On March 10, 2023, the Federal Deposit Insurance Corporation, which regulates American bank deposits, declared that Silicon Valley Bank (SVB), the 16th-largest lender in America, failed. SVB’s collapse marked the second-largest US bank failure in history, withholding approximately $209 billion in assets at the time of its collapse. Primarily known for its work with venture-backed tech companies, it is no surprise that employees in this sector are rightfully worried.
With some start-up employees receiving notice from their employers that they will not make payroll in the coming weeks, many are asking themselves what rights does someone have if their employer either fails to pay them or pays them late? The attorneys at MA Employment Lawyers can help.
Employees’ Rights To Timely Paid Wages
The Massachusetts Wage Act is the statute that primarily governs the payment of wages in Massachusetts. The Wage Act sets forth when employers must pay their employees. M.G.L. ch. 149 § 148. When an employer must pay you depends on the circumstances, but most fall into the following categories:
· If you are currently employed, you are entitled to payment for accrued wages within six (6) days* from the end of the pay period during which your wages were accrued.
· If you have been terminated by your employer, your employer must pay you on your last day of work, inclusive of your accrued but unused PTO and bonuses;
· If you resign, you are entitled to payment for the work performed before your resignation within six (6) days* of the last pay period you worked.
Many employees in the tech sector or those working for start-ups have been told they will not be paid on time in the near future. If employers miss the above deadlines, Massachusetts law states the aggrieved employees are entitled to three times the value of their late/unpaid wages, plus the reasonable attorneys fees and costs incurred in obtaining that money.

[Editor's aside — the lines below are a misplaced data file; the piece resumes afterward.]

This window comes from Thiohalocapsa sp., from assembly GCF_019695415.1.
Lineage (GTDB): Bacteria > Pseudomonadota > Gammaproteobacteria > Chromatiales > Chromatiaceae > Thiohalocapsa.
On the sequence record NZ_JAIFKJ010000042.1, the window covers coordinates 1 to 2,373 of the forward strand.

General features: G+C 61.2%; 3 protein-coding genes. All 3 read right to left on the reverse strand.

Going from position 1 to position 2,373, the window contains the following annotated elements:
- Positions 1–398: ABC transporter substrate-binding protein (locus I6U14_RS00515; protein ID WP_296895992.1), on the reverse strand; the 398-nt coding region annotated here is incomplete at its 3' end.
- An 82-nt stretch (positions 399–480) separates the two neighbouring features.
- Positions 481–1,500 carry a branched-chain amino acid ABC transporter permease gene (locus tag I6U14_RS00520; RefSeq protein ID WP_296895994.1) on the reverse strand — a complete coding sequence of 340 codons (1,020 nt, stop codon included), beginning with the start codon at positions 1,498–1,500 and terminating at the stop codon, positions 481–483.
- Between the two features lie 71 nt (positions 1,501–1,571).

As recently as April of 2022, the Massachusetts Supreme Court in the Reuter v. City of Methuen case reaffirmed that the deadlines in the Wage Act are inflexible and non-negotiable. Accordingly, we encourage you to contact a seasoned and reputable employer lawyer to determine the value of your case if your employer has failed to pay you on time.
Your Employer Has Claimed There Is No Money To Pay You For Your Wages
In light of the SVB crash, we expect many employers in the tech sector to tell employees that payroll cannot be met because there is no accessible money to pay employees. The Massachusetts Legislature accounted for circumstances such as these when it defined the term “employer” in the Massachusetts Wage Act. Under Massachusetts law, your employer is not simply the company that pays you; you are employed by the president and treasurer of the corporation, as well as any officers or agents having the management of such corporation.
This means that even if the company you work for does not have money to pay you for your accrued wages, you can work with a knowledgeable employer lawyer to seek payment of your wages directly from the company’s applicable corporate officers. Simply put, if your employer tells you they do not have the money to pay you this month, you may have other avenues for obtaining satisfaction of your wages.
Your Employer Expects You To Continue To Work Without Payment
Many employers in the tech sector use the phrase “sweat equity” to describe the act of employing people they cannot pay while the start-up company is in its infancy, or facing difficult times. Sweat equity is merely a pretty term for wage theft. The Massachusetts Wage Act requires employers to timely pay employees for all hours worked. If you are not being paid, or if your employer tells you that they cannot pay you this pay period, but that you will be paid later when they have more cash on hand, we encourage you to contact an employment lawyer to assist you in obtaining the wages you are owed.Read More